Helena Olivieri Individual Journal Assignment Week 3
Revision as of 23:15, 30 January 2013
The Concentration of Ammonia Regulates Nitrogen Metabolism in Saccharomyces cerevisiase
- S. cerevisiase cultured with various concentrations of ammonia, effects observed
- Relationship between extracellular ammonia and intracellular glutamate and glutamine concentrations, levels of NAD-dependent glutamate dehydrogenase activity and mRNA studied
- Ammonia is nitrogenous source that encourages most rapid growth in Saccharomyces cervisiae
-Nitrogen metabolism regulated at genetic and enzymatic levels
- Concentration of ammonia relevant to growth activity
- The study emphasizes the significance of having constant flux levels between cultures in order to study the effects of differing ammonia concentration.
- While glucose concentration remained constant at 100 mM, S. cerevisiae concentration was studied at concentrations of 29, 44, 61, 66, 78, 90, 96, 114, and 118 mM
- Figure 1A displays a direct correlation between ammonia concentration and biomass between 29 and 61 mM. Limited by glucose levels, concentrations higher than 61 mM did not alter biomass.
- The overall ammonia flux into biomass was approximately 1.1 mmol/gh
- Figure 1B displays that at ammonia concentrations above 44 mM, CO2 production and O2 consumptions remain constant.
- Below concentrations of 44 mM, O2 consumption greatly decreased, while CO2 production increased. Residual glucose levels did not change.
- After 29 mM, increase in ammonia concentration, therefore, did not cause relevant change to carbon metabolism.
- Figure 1C displays the relationship between ketoglutarate, glutamate, and glutamine
*Given incorporation of ammonia, glutamate is converted to glutamine *Ketoglutarate concentration is cut in half when excess of ammonia is present *Intracellular glutamate concentration tripled given excess ammonia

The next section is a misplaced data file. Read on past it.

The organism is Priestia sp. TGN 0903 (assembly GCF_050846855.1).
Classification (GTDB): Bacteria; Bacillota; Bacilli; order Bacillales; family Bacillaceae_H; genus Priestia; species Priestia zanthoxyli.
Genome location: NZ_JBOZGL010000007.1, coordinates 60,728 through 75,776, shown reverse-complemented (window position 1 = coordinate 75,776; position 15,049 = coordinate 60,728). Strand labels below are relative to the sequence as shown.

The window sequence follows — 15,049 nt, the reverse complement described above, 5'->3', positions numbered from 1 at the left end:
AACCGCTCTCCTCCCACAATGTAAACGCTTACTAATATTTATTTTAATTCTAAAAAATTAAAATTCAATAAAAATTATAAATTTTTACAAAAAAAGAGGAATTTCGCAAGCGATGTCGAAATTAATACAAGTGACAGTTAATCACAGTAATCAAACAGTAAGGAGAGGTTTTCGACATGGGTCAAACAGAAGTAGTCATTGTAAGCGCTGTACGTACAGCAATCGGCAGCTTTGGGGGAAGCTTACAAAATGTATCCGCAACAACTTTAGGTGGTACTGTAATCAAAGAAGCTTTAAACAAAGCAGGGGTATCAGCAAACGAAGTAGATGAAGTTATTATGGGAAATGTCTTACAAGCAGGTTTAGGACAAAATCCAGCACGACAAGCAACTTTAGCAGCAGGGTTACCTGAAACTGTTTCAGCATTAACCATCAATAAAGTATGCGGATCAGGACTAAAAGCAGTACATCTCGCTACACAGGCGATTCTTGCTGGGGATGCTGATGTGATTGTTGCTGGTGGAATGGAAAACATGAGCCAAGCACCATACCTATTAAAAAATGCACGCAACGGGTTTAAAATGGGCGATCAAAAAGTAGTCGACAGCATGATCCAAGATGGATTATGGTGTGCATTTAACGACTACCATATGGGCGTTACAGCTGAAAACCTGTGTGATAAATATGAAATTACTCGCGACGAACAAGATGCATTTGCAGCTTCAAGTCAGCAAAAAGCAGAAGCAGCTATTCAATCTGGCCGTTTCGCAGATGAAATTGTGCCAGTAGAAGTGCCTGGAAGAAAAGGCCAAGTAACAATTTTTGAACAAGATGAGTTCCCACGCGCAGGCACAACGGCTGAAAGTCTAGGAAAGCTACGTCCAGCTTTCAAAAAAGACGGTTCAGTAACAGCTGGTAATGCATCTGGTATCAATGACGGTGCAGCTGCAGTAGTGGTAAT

- Glutamine concentration increases linearly
- Northern Blot technique used to analyze if changes were made to RNA levels of nitrogen-regulated genes
- Figure 2 displays gene expression in relation to ammonia concentration
- Amino acid permease-encoding genes: GAP1 and PUT4
- Biosynthetic genes: ILV5 and HIS4
- GDH1, GLN1, HIS4, ACT1, and H2A-H2B genes also detected through Northern Blot
- Most GLN1, a gene that utilized ammonia, was maximized at 61 mM.
- Ammonia concentration repressed, through gene GDH1, and induced, through GDH2, RNA expression of nitrogen-regulated genes.
- Proline permease Put4p and Gap1p genes regulated in response to ammonia concentration
*GAP1 and PUT4 gene RNA decreased with increase of ammonia concentration past 44 mM -*Biosynthetic genes ILV5 and HIS4 RNA quantities increased with higher ammonia concentrations at a max of 66 mM, after 66 mM, amounts decrease
- Do changes in ammonia concentrations affect enzyme activity involved in the conversion of ammonia to glutamate or glutamine? (Figure 3)
*NADPH-glutamate dehydrogenase, NAD-GDH, and GS activity studied *Between 29-118 mM NADPH-GDH decreased, less GDH1 expressed *NADPH-GDH increased between 20 and 61 mM *After 61 mM, no changes
- Ultimately, article suggestes that S. cerevisiae likely may have a mechanism to detect nitrogen